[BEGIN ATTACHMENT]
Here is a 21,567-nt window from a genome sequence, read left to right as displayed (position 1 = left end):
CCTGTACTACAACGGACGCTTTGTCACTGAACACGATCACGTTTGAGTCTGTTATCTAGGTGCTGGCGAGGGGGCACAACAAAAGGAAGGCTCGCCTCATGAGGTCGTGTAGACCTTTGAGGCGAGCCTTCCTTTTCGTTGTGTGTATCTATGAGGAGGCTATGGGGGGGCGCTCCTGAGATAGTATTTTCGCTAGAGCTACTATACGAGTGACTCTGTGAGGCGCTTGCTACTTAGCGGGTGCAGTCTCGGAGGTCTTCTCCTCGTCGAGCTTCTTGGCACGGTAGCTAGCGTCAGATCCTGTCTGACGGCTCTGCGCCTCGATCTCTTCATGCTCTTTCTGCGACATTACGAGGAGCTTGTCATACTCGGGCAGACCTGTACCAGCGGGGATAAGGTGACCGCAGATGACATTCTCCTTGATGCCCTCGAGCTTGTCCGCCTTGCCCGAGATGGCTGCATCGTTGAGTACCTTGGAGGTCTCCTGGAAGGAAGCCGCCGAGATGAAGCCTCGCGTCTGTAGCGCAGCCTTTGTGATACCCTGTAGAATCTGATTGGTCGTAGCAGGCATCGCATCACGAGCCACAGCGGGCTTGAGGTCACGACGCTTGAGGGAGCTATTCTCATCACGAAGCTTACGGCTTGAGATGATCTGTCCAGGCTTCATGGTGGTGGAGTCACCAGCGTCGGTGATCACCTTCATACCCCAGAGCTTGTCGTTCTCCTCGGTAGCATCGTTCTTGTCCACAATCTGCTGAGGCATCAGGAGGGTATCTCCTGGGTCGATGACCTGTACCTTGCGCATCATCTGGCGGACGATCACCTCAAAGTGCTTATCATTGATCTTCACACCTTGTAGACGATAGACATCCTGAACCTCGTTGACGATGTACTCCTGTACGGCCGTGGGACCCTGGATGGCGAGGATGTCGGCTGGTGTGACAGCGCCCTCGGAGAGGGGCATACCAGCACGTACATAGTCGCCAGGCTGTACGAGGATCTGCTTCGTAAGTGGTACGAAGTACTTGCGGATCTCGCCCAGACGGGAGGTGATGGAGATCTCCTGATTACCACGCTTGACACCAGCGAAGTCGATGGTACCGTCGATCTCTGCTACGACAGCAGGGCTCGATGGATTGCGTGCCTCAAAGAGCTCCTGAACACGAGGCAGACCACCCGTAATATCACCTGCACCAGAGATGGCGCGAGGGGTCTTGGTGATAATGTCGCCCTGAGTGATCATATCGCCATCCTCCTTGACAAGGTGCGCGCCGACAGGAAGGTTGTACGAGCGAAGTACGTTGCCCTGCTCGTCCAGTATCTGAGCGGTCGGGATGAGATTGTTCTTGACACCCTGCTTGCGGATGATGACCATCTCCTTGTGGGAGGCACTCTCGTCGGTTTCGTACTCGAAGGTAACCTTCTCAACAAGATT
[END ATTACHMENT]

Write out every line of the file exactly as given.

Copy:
Here is a 21,567-nt window from a genome sequence, read left to right as displayed (position 1 = left end):
CCTGTACTACAACGGACGCTTTGTCACTGAACACGATCACGTTTGAGTCTGTTATCTAGGTGCTGGCGAGGGGGCACAACAAAAGGAAGGCTCGCCTCATGAGGTCGTGTAGACCTTTGAGGCGAGCCTTCCTTTTCGTTGTGTGTATCTATGAGGAGGCTATGGGGGGGCGCTCCTGAGATAGTATTTTCGCTAGAGCTACTATACGAGTGACTCTGTGAGGCGCTTGCTACTTAGCGGGTGCAGTCTCGGAGGTCTTCTCCTCGTCGAGCTTCTTGGCACGGTAGCTAGCGTCAGATCCTGTCTGACGGCTCTGCGCCTCGATCTCTTCATGCTCTTTCTGCGACATTACGAGGAGCTTGTCATACTCGGGCAGACCTGTACCAGCGGGGATAAGGTGACCGCAGATGACATTCTCCTTGATGCCCTCGAGCTTGTCCGCCTTGCCCGAGATGGCTGCATCGTTGAGTACCTTGGAGGTCTCCTGGAAGGAAGCCGCCGAGATGAAGCCTCGCGTCTGTAGCGCAGCCTTTGTGATACCCTGTAGAATCTGATTGGTCGTAGCAGGCATCGCATCACGAGCCACAGCGGGCTTGAGGTCACGACGCTTGAGGGAGCTATTCTCATCACGAAGCTTACGGCTTGAGATGATCTGTCCAGGCTTCATGGTGGTGGAGTCACCAGCGTCGGTGATCACCTTCATACCCCAGAGCTTGTCGTTCTCCTCGGTAGCATCGTTCTTGTCCACAATCTGCTGAGGCATCAGGAGGGTATCTCCTGGGTCGATGACCTGTACCTTGCGCATCATCTGGCGGACGATCACCTCAAAGTGCTTATCATTGATCTTCACACCTTGTAGACGATAGACATCCTGAACCTCGTTGACGATGTACTCCTGTACGGCCGTGGGACCCTGGATGGCGAGGATGTCGGCTGGTGTGACAGCGCCCTCGGAGAGGGGCATACCAGCACGTACATAGTCGCCAGGCTGTACGAGGATCTGCTTCGTAAGTGGTACGAAGTACTTGCGGATCTCGCCCAGACGGGAGGTGATGGAGATCTCCTGATTACCACGCTTGACACCAGCGAAGTCGATGGTACCGTCGATCTCTGCTACGACAGCAGGGCTCGATGGATTGCGTGCCTCAAAGAGCTCCTGAACACGAGGCAGACCACCCGTAATATCACCTGCACCAGAGATGGCGCGAGGGGTCTTGGTGATAATGTCGCCCTGAGTGATCATATCGCCATCCTCCTTGACAAGGTGCGCGCCGACAGGAAGGTTGTACGAGCGAAGTACGTTGCCCTGCTCGTCCAGTATCTGAGCGGTCGGGATGAGATTGTTCTTGACACCCTGCTTGCGGATGATGACCATCTCCTTGTGGGAGGCACTCTCGTCGGTTTCGTACTCGAAGGTAACCTTCTCAACAAGATT